Out with the old, in with the new, as the saying goes -- but when it comes to an overhaul of one of the Internet's most fundamental protocols, what exactly is coming in with the new?
HTTP has done yeoman's work shouldering the explosive growth of Web traffic since it was first devised. But the truth is HTTP was conceived at a time when the amount of traffic one could expect to get to a given Web server was minimal and sparse. Over time, a real need has arisen to rethink how the Web itself is put together to serve everyone better.
Several changes have been proposed over the years to tune up the Web, one of which was a new version of the HTTP protocol. As of February 2015, we got exactly that. Version 2 of HTTP -- HTTP/2 -- was formally ratified and made into a standard after two-plus years of wrangling, feedback, discussion, and heated contention.
But what does HTTP/2 mean in practical, everyday terms for developers, IT folks, and admins? Here we take a look at the most promising payoffs of the new protocol and, more important, what kind of heavy lifting awaits ahead.
HTTP/2: The most promising payoffs
HTTP/2 aims to provide three distinct advantages over HTTP/1:
Here's a rundown of what each of these improvements means in practice.
New protocol, new possibilities. HTTP/2 enables functionality that simply wasn't possible with HTTP/1.1. Server push, for instance, allows content to be pre-emptively sent to a client without the need for a request -- say, sending a stylesheet along with a page, without having to place a reference to the stylesheet in the document.
The best way to deploy these functions is still being determined; server push, for instance, brings with it the risk of wasting network resources rather than saving them if not done properly.
Better protection against HTTP-based issues and exploits. Binary-based HTTP/2 will cut down on the problems that a text-based protocol, like HTTP/1, can introduce. One commonly cited benefit: The binary HTTP/2 protocol will protect against a variety of exploits that, although not too common, can be successfully launched against text-based HTTP/1.
More efficient HTTP connections, on both the client and server. With HTTP/2, only one TCP connection is opened per host; by contrast, HTTP/1 opens multiple TCP connections for parallelism in downloading resources for a page. This shift cuts down on traffic congestion, thereby reducing latency, a source of much of the slowness that plagues Web transfers across even the fastest network connections.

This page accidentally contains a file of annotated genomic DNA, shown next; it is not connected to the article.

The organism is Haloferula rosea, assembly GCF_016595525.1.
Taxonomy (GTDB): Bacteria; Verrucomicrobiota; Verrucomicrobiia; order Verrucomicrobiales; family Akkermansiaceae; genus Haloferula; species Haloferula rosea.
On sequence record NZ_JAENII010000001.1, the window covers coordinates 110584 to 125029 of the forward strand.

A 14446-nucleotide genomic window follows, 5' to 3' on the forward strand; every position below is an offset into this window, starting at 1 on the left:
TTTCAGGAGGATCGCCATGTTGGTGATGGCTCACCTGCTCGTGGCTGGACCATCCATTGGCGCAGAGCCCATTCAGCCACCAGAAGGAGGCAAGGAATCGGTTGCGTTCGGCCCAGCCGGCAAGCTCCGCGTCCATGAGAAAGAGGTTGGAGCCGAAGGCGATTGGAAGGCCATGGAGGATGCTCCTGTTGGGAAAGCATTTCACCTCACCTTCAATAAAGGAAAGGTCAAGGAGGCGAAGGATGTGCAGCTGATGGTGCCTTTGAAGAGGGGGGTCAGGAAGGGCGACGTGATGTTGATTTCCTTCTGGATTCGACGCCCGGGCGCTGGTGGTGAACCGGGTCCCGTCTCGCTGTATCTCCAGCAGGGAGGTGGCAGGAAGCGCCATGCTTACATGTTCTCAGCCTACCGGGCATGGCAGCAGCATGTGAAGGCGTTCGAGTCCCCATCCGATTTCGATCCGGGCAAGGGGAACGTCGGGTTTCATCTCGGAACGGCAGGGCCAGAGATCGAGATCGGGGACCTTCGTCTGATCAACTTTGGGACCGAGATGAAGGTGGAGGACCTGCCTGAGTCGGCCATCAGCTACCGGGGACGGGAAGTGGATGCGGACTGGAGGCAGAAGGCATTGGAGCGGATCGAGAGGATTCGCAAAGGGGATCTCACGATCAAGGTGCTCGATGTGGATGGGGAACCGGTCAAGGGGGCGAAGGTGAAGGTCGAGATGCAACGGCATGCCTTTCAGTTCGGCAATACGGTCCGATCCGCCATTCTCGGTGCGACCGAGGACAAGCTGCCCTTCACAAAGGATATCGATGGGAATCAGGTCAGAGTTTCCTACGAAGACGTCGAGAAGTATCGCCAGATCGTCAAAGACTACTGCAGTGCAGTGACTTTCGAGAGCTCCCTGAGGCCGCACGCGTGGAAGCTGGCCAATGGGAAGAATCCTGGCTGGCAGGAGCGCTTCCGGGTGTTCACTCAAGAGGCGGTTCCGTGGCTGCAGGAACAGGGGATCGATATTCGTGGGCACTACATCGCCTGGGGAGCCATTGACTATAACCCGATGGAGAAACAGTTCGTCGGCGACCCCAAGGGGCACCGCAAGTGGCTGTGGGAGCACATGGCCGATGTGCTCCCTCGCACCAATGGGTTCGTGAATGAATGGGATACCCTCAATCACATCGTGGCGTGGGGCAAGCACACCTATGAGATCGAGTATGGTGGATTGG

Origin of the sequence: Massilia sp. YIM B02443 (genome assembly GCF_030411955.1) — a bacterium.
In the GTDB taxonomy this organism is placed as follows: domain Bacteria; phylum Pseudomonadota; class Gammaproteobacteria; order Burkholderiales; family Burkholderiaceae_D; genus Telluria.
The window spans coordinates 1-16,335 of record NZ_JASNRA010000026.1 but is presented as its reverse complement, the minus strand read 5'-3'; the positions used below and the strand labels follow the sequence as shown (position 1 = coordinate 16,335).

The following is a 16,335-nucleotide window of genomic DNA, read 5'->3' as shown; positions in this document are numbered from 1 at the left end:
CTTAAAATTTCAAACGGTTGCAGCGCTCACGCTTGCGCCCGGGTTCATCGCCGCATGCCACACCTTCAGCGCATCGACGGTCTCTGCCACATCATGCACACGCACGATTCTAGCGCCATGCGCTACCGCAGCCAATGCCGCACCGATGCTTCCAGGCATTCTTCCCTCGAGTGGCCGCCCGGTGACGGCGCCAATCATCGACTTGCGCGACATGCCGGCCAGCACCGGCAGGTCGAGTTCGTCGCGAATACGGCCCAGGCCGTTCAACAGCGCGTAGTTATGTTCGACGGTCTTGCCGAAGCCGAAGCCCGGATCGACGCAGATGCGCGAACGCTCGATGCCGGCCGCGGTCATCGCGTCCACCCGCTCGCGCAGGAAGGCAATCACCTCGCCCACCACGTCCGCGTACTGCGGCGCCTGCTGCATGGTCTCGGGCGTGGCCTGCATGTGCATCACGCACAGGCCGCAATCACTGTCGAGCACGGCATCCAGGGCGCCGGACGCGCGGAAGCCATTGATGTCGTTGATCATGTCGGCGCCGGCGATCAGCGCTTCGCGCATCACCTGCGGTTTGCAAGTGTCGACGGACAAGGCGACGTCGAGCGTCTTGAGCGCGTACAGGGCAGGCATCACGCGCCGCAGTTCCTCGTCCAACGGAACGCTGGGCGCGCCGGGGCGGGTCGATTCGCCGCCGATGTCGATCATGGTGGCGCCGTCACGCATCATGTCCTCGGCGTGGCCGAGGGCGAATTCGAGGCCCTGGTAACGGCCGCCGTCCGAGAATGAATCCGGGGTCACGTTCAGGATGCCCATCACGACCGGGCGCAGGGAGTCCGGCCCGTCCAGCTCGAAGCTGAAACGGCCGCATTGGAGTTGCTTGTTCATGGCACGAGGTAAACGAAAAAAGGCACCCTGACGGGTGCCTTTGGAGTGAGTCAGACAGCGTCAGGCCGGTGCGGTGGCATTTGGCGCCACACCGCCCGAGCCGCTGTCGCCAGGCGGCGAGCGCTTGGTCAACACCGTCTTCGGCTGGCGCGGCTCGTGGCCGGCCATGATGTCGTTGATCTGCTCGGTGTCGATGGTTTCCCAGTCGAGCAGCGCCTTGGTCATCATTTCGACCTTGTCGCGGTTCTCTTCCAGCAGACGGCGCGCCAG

Unfortunately, this change alone won't speed up Web traffic -- a caveat that sets the tone for much of HTTP/2's improvements. Because so much of the Web is still built using presumptions of how HTTP/1.1 works, HTTP/2's approach to TCP connections can only do so much to improve latency on the Web. (More on this in the next section.)
HTTP/2: What you'll need to brace for
With every major change comes major breakage. HTTP/2 is no exception, and most everyone in IT will be affected by the shift. What's more, existing issues with site designs may be exacerbated by deploying HTTP/2. In other words, the Web is bound to get worse before it gets better.
Here are the major issues to consider in the run-up to HTTP/2.
Dev folks will need to upgrade their network inspection and management tools. The decision to make HTTP/2 a binary protocol goes beyond avoiding text-based exploits. Binary protocols, according to the HTTP/2 FAQ, are "more efficient to parse, more compact 'on the wire', and most importantly, they are much less error-prone compared to textual protocols like HTTP/1.x."
Many old-school gurus are upset about this decision because it won't let them pull some of the nifty debugging tricks they so enjoy. With HTTP/1.x, one could fire up a terminal window, manually initiate a connection to a remote site, and inspect the results in plaintext.
Not with HTTP/2 -- for that, you need a tool that can support the binary-mode connections used by the protocol. Plain-text debugging is out the window. That said, many of the common tools used to debug HTTP connections and networks generally are getting HTTP/2 support in short order. It's simply a question of when.
Web designers will need to undo optimization hacks. This is both good news and bad news. Good news: Designers no longer have to bother with acceleration tricks, like CSS sprites, freeing them to concentrate on crafting a good-looking front end.